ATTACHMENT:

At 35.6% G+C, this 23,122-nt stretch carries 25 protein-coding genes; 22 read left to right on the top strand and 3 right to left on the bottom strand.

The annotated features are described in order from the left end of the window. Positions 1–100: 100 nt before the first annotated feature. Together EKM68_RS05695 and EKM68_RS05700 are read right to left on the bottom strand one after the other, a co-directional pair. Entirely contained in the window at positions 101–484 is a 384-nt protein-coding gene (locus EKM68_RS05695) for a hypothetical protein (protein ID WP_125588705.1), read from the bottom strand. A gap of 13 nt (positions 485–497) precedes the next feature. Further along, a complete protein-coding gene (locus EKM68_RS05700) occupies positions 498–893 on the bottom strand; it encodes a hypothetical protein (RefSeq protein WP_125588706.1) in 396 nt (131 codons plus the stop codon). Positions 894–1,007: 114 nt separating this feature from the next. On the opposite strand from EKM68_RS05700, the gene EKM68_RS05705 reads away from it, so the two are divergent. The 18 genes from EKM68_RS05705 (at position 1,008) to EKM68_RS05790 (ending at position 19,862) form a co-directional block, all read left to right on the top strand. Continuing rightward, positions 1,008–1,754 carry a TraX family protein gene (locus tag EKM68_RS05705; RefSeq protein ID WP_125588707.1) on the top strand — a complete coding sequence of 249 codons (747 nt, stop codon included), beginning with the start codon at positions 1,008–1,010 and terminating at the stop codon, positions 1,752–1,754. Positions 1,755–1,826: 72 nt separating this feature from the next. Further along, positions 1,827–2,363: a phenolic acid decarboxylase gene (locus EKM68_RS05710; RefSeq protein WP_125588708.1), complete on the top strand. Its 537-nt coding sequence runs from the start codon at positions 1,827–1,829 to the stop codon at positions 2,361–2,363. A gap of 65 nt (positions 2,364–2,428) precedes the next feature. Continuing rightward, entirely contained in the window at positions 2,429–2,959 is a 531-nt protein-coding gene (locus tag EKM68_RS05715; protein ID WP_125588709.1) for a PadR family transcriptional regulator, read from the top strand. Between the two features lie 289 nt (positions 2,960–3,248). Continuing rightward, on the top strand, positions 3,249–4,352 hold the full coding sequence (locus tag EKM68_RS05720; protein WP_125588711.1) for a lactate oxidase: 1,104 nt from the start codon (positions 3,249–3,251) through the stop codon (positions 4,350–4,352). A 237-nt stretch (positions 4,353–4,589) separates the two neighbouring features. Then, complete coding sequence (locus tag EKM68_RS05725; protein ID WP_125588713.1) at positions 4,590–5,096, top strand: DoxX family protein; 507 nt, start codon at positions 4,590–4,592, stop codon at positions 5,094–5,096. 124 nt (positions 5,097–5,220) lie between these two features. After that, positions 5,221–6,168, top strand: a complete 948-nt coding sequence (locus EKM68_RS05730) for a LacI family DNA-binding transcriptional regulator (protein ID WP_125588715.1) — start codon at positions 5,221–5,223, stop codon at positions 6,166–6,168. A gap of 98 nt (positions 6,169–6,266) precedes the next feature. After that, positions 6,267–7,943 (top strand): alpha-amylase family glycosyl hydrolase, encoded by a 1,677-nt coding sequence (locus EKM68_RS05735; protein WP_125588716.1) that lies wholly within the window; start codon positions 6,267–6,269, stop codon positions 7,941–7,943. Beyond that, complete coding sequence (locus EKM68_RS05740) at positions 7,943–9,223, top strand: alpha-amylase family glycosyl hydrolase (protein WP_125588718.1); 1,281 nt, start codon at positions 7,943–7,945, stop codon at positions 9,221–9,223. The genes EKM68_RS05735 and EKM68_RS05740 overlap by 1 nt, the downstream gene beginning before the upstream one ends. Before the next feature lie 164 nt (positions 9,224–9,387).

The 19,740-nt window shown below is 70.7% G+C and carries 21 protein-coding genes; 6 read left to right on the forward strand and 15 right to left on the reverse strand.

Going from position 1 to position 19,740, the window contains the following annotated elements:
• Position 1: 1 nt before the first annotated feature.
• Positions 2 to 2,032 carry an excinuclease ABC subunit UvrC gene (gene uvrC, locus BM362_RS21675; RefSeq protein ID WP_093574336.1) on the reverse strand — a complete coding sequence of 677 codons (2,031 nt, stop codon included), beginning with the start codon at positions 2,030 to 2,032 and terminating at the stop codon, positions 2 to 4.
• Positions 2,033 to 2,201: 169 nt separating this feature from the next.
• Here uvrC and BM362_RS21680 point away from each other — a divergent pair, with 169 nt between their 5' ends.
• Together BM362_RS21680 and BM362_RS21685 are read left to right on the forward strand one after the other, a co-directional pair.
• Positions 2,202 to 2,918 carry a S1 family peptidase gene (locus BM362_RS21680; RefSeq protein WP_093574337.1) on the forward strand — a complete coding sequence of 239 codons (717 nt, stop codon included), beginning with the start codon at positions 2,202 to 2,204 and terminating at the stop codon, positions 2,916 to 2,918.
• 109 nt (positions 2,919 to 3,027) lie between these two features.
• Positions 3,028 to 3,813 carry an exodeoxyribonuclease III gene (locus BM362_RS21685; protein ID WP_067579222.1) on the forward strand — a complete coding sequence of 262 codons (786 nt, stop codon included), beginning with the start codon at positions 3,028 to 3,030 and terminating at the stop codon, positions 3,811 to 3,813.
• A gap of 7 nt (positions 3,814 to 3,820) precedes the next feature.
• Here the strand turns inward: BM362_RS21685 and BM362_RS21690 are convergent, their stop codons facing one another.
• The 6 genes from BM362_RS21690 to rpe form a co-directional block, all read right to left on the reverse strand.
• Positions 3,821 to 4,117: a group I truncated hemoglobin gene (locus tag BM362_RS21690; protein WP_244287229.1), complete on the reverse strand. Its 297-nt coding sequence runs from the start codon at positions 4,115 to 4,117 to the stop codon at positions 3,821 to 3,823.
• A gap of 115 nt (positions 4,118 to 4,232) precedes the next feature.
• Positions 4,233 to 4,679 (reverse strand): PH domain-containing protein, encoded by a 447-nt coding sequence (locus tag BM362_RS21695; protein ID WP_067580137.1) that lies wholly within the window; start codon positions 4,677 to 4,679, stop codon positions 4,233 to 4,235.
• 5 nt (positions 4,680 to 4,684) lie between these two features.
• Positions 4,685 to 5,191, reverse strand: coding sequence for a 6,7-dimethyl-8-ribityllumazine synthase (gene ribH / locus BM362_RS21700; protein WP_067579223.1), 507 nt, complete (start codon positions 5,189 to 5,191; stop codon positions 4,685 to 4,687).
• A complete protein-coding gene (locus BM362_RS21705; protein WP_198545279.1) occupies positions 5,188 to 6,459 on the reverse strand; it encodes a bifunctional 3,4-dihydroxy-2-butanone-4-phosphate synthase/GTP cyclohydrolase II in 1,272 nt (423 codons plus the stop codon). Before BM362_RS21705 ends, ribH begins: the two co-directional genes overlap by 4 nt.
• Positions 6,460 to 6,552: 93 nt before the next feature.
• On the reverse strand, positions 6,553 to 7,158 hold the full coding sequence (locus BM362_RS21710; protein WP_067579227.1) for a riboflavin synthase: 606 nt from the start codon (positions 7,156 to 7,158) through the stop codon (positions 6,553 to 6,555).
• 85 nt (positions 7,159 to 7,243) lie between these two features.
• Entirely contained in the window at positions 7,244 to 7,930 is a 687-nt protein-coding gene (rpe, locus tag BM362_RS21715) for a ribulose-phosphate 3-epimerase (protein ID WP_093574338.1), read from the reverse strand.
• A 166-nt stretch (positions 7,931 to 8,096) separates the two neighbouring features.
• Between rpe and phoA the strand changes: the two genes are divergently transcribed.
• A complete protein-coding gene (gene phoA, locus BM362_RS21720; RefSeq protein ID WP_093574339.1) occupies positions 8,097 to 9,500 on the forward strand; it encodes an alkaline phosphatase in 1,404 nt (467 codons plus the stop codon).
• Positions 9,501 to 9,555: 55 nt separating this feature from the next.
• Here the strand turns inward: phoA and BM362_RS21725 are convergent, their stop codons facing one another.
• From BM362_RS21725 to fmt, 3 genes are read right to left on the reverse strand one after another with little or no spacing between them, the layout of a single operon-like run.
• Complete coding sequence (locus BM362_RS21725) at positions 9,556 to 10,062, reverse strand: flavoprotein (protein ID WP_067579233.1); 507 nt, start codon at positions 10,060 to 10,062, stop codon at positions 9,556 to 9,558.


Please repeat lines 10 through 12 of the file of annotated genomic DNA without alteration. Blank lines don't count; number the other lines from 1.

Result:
• Positions 2,202 to 2,918 carry a S1 family peptidase gene (locus BM362_RS21680; RefSeq protein WP_093574337.1) on the forward strand — a complete coding sequence of 239 codons (717 nt, stop codon included), beginning with the start codon at positions 2,202 to 2,204 and terminating at the stop codon, positions 2,916 to 2,918.
• 109 nt (positions 2,919 to 3,027) lie between these two features.
• Positions 3,028 to 3,813 carry an exodeoxyribonuclease III gene (locus BM362_RS21685; protein ID WP_067579222.1) on the forward strand — a complete coding sequence of 262 codons (786 nt, stop codon included), beginning with the start codon at positions 3,028 to 3,030 and terminating at the stop codon, positions 3,811 to 3,813.